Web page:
Virginia Code § 16.1-253.1 provides courts the statutory authority to enter “preliminary protective orders” in Virginia. A preliminary protective order is usually done ex parte, meaning without the alleged abuser present, and is done either on an affidavit by the petitioner or by sworn oral testimony of the petitioner. If the court finds that “within a reasonable period of time” the petitioner has been subjected to “family abuse,” the court may issue a preliminary protective order against the alleged abuser.
Because a preliminary protective order is usually done with little to no notice to the other party, the preliminary protective order is only valid for two weeks. Another court date will be given, with notice to both parties, for the court to hold a full hearing on the petition for a protective order. At that hearing, if the court finds that the petitioner has proven the allegation of family abuse by a “preponderance of the evidence,” the court may issue a protective order under Virginia Code § 16.1-279.1 for a period of up to two years.
There are three important parts to § 16.1-253.1 and § 12.1-279.1, regarding preliminary and final protective orders, respectively, to understand. The first is the definition of “family abuse.” Virginia Code § 16.1-228 defines family abuse to include:
any act involving violence, force, or threat that results in bodily injury or places one in reasonable apprehension of death, sexual assault or bodily injury and that is committed by a person against such person’s family or household member…
It is important to note that family abuse is not limited to actual acts of violence, but also includes a simple threat of violence that places the victim in reasonable fear of death, sexual assault or bodily injury.
The second part of the protective order code provisions that is important to understand is the “within a reasonable time” language. For a preliminary protective order under Virginia Code § 16.1-253.1, the family abuse must have been committed “within a reasonable time” of the petition for the protective order. The question is: what is a reasonable time? If the violence or threat of violence happened within a few days or weeks before the petitioner filed for the protective order, the court will most likely find that to have been within a reasonable time. However, if the alleged act of abuse was months ago, and the petitioner has just now sought out a protective order, the court will probably not find that to be within a reasonable time and deny the preliminary protective order.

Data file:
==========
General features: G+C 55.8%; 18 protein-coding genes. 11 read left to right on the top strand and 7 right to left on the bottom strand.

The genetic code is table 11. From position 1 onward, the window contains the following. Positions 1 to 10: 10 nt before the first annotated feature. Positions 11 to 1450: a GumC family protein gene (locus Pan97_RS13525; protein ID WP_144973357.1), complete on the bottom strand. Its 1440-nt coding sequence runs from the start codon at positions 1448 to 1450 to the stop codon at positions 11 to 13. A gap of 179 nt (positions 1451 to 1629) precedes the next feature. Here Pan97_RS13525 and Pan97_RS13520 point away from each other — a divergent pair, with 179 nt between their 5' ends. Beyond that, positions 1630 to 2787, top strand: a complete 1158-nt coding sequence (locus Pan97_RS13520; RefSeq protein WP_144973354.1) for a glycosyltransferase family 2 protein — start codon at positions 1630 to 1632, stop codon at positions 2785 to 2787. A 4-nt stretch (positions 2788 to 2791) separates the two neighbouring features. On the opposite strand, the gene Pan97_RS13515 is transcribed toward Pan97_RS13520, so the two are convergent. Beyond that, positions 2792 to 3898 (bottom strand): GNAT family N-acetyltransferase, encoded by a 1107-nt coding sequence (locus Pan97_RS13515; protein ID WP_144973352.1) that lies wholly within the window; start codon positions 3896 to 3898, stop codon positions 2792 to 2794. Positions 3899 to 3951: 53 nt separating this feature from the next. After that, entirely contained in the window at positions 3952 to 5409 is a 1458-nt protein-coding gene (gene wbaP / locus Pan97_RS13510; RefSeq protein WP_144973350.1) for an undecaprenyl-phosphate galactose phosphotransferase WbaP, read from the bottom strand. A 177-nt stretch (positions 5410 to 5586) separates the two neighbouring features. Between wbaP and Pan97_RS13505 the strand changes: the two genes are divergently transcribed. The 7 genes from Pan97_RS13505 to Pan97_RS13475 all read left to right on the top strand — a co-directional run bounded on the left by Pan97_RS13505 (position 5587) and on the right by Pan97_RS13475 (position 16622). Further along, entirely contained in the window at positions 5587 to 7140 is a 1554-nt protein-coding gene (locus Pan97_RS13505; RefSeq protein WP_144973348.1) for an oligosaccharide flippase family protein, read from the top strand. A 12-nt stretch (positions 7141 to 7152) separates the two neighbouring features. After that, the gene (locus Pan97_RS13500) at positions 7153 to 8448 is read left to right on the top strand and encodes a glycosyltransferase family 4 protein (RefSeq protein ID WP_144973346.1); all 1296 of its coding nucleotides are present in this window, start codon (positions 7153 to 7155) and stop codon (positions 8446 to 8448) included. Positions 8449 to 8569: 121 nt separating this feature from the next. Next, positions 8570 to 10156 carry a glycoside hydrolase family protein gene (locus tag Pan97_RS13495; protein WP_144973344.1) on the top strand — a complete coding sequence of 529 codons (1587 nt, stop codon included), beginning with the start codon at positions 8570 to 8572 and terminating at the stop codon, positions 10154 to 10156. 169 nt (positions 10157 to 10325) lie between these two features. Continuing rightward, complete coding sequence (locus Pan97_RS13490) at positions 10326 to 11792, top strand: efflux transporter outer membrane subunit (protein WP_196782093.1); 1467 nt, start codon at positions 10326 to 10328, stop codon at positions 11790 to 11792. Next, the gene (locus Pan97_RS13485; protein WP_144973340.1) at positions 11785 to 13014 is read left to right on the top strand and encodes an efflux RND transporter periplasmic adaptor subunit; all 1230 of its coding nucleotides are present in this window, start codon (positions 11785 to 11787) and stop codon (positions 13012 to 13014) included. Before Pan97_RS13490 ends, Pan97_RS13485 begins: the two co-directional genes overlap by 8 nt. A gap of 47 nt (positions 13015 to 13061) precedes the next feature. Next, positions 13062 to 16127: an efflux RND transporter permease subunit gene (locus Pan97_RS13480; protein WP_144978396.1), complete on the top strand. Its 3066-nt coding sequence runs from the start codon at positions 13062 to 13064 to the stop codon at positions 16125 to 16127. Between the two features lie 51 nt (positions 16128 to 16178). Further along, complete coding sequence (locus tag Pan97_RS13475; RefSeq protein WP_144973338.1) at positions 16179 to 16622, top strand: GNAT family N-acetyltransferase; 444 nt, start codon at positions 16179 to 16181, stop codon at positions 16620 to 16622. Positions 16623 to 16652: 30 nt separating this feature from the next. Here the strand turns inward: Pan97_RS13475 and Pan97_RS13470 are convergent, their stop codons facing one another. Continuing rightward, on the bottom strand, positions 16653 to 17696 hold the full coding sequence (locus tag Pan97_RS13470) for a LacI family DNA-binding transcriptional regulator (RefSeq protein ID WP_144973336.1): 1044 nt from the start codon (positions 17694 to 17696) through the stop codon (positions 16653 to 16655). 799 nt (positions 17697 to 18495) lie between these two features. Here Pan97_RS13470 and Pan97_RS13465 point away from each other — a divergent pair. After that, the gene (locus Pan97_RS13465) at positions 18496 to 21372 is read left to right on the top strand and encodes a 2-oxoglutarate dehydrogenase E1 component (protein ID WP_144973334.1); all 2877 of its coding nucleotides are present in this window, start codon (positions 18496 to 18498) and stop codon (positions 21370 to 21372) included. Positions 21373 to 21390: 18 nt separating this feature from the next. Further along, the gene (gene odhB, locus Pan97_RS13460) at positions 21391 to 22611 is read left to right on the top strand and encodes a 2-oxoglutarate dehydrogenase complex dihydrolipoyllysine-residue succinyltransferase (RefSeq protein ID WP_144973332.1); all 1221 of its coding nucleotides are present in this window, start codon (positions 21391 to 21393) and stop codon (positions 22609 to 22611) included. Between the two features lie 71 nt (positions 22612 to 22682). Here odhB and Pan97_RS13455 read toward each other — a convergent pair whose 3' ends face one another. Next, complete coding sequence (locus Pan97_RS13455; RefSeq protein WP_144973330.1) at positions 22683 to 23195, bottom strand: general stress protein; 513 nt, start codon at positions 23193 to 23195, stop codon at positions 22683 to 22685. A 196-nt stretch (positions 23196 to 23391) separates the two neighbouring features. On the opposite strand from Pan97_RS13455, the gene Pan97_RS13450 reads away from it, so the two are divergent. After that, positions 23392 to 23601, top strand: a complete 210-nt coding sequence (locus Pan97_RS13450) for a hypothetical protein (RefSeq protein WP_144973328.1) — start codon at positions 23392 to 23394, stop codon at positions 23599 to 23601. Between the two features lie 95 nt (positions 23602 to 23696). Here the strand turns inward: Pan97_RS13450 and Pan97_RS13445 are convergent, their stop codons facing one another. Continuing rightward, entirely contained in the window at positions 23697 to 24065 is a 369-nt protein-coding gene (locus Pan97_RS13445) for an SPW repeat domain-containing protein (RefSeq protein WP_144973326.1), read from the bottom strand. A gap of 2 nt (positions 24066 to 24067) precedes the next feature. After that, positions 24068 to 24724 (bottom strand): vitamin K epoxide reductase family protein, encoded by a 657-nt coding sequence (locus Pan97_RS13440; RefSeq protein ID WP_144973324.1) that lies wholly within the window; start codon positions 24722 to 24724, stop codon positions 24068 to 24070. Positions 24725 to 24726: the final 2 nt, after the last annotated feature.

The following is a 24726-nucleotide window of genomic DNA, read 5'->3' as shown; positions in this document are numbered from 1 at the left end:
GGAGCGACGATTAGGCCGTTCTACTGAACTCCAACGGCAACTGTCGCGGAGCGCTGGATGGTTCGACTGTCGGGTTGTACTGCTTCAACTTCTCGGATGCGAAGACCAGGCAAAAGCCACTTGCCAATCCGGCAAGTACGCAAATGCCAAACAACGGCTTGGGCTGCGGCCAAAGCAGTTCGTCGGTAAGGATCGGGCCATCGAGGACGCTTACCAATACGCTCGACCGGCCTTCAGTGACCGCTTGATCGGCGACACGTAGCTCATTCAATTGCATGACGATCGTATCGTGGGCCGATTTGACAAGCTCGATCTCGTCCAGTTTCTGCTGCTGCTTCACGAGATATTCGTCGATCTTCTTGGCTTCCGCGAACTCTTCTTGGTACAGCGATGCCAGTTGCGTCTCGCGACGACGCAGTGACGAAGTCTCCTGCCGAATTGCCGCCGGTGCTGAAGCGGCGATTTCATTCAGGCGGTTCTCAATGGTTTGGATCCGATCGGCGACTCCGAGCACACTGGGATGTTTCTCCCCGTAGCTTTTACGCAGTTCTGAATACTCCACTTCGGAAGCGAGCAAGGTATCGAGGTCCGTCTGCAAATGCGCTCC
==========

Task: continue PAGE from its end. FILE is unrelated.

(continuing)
If the court denies a preliminary protective order because the “within a reasonable time” requirement is not met, the court may, at its discretion, still schedule a full hearing on the petition for a final protective order. This is because showing the abuse occurred “within a reasonable time” is not required for the issuance of a final protective order. This hearing would be held with notice and an opportunity to be heard to the alleged abuser.
The final important point to understand regarding the protective order code provisions is the meaning of “preponderance of the evidence.” § 16.1-253.1 provides that, at the full hearing on the petition, the court may issue a final protective order only if the petitioner proves the allegations of family abuse “by a preponderance of the evidence.” What does this mean? The preponderance of the evidence standard is a lower burden of proof than “clear and convincing evidence” or “beyond a reasonable doubt.” It simply means that the petitioner must show the court that it is more likely than not that family abuse has taken place.
Livesay & Myers, P.C. has a team of family lawyers across offices in Fairfax, Arlington, Manassas, Ashburn and Fredericksburg, handling protective orders for clients throughout Northern Virginia. Whether you are seeking a protective order, or defending yourself against a request for a protective order against you, contact us to schedule your consultation with an experienced family law attorney today.